Key Features and Values
- Proprietary PCR solutions for GC-rich amplification and detection
- Eliminates need for multiple PCRs – one result, straightforward analysis
- Resolves zygosity and detects large expansions
- Fully kitted, end-to-end solutions that significantly reduce hands-on-time
- Sample-to-result possible within a single shift
- Identical PCR and CE conditions as the AmplideX PCR/CE DMPK Kit
- Reliable, unambiguous results and a robust stutter peak pattern
- Accurate sizing across the entire CAG repeat range
- Software converts raw base pair data into number of repeats
The AmplideX PCR/CE HTT Kit is an in vitro nucleic acid amplification kit for the analytical assessment of CAG repeats in exon 1 of the HTT gene. The kit employs PCR on extracted genomic DNA followed by capillary electrophoresis (CE) performed on a laboratory-validated thermal cycler and an Applied Biosystems genetic analyzer, respectively. The kit generates numerical values for alleles up to and including 200 repeats and a categorical value for alleles > 200 repeats.
Huntington disease (HD) is a progressive brain disorder that causes uncontrolled movements, emotional problems, and loss of cognition. Adult-onset HD, the most common form of this disorder, usually appears in a person’s thirties or forties. Individuals with the adult-onset form of HD typically live about 15 to 20 years after signs and symptoms begin. A less common form of HD known as the juvenile form begins in childhood or adolescence. It also involves movement problems and mental and emotional changes. Additional signs of the juvenile form include slow movements, clumsiness, frequent falling, rigidity, slurred speech, and drooling. School performance declines as thinking and reasoning abilities become impaired. Seizures occur in 30 percent to 50 percent of children with this condition. Juvenile HD tends to progress more quickly than the adult-onset form; affected individuals usually live 10 to 15 years after signs and symptoms appear.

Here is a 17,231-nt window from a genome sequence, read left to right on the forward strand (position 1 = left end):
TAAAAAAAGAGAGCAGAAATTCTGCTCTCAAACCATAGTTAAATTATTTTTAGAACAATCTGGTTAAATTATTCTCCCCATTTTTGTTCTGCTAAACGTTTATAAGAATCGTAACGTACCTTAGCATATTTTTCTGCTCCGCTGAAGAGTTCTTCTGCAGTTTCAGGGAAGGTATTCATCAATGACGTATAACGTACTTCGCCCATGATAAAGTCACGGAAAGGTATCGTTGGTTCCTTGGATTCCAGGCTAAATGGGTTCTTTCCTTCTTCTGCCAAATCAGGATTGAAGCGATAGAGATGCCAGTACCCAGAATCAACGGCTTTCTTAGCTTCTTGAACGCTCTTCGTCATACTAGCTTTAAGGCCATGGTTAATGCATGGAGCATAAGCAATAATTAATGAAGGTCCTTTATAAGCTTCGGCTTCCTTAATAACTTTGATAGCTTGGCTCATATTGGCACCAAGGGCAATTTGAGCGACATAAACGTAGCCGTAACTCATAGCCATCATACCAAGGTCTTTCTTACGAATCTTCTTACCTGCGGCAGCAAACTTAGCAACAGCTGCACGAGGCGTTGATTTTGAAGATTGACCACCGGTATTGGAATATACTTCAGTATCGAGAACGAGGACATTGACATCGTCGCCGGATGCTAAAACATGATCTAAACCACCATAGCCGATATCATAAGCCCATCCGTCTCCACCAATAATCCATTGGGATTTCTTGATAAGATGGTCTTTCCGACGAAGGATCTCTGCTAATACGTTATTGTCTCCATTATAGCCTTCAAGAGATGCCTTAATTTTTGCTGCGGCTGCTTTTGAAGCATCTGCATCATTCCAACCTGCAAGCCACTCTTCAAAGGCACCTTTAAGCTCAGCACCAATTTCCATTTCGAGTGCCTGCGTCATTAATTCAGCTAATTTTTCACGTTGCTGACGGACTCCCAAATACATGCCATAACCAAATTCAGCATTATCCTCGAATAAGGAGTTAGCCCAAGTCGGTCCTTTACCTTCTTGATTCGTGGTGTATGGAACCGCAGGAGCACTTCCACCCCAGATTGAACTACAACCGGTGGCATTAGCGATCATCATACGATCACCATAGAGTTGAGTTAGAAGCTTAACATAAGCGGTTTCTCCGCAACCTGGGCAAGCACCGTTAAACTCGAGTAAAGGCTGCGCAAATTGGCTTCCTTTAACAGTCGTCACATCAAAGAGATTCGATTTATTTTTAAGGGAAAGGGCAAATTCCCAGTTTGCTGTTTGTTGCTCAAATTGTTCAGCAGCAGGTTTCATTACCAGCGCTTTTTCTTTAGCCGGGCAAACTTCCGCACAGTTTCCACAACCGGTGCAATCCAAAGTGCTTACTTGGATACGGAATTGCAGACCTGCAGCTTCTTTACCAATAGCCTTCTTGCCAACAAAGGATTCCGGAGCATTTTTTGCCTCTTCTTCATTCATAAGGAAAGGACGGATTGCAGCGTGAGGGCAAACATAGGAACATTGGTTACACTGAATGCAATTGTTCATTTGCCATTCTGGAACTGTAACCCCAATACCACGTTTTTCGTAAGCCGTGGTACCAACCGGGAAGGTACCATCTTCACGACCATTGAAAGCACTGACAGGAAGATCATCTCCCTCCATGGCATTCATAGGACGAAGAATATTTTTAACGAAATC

Expansions of a CAG trinucleotide repeat in exon 1 of the HTT gene are associated with HD. Normal alleles contain less than 27 CAG repeats. Mutable normal alleles have 27 to 35 CAG repeats, often referred to as the meiotic instability range, or “intermediate alleles” or “mutable normal alleles.” These alleles have yet to be convincingly associated with an HD phenotype; however, they can be meiotically unstable in sperm. With repeats between 36 and 39 individuals may or may not develop the signs and symptoms of HD (i.e. HD alleles with reduced penetrance), whereas those with 40 or more almost always develop the disorder (Bean L and Bayrak-Toydemir P (2014)). The largest known case reported was 250 repeats; however, CAG expansions are rarely observed to be larger than 120 in number.